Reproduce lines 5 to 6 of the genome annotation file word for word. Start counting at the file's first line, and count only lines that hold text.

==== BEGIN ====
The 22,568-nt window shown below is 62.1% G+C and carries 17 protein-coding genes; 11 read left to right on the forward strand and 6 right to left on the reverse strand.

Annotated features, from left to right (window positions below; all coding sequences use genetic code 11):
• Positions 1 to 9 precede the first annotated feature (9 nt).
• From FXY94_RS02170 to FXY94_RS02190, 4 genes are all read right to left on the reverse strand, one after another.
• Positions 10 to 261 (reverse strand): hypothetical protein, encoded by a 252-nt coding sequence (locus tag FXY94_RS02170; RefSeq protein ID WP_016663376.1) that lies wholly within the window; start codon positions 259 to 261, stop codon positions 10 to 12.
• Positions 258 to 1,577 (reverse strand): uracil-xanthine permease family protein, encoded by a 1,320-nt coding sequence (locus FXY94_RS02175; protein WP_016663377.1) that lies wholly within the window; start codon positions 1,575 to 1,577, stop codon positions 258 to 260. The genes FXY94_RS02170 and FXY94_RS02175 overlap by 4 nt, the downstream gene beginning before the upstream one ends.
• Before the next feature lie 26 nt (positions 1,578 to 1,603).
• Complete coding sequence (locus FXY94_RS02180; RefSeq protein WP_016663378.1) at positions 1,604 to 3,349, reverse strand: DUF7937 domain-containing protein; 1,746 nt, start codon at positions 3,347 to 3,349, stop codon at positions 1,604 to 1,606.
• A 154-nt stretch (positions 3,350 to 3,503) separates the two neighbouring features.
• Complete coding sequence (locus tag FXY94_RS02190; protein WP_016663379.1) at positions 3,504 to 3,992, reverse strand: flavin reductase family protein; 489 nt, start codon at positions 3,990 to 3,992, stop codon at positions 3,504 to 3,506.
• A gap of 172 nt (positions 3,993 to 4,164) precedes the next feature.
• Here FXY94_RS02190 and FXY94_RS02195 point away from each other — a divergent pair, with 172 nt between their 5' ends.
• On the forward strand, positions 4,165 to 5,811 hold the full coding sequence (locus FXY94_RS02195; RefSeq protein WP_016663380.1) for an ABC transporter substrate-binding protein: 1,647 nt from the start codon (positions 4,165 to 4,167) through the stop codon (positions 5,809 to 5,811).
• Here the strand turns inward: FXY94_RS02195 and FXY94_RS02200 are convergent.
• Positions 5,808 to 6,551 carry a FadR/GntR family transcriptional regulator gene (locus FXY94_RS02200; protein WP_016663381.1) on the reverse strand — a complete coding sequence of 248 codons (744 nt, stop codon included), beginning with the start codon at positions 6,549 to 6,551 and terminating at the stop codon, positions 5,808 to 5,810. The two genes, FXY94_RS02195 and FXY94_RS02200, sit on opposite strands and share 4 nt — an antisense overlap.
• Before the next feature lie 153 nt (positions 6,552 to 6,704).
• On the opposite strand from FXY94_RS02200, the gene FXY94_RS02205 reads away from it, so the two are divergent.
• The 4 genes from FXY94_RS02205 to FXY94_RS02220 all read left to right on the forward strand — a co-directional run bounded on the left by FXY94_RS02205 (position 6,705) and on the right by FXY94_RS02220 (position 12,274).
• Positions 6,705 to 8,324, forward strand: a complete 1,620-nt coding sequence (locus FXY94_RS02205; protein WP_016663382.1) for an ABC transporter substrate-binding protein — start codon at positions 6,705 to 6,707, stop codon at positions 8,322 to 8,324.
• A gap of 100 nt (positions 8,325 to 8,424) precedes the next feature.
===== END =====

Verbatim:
• Positions 10 to 261 (reverse strand): hypothetical protein, encoded by a 252-nt coding sequence (locus tag FXY94_RS02170; RefSeq protein ID WP_016663376.1) that lies wholly within the window; start codon positions 259 to 261, stop codon positions 10 to 12.
• Positions 258 to 1,577 (reverse strand): uracil-xanthine permease family protein, encoded by a 1,320-nt coding sequence (locus FXY94_RS02175; protein WP_016663377.1) that lies wholly within the window; start codon positions 1,575 to 1,577, stop codon positions 258 to 260. The genes FXY94_RS02170 and FXY94_RS02175 overlap by 4 nt, the downstream gene beginning before the upstream one ends.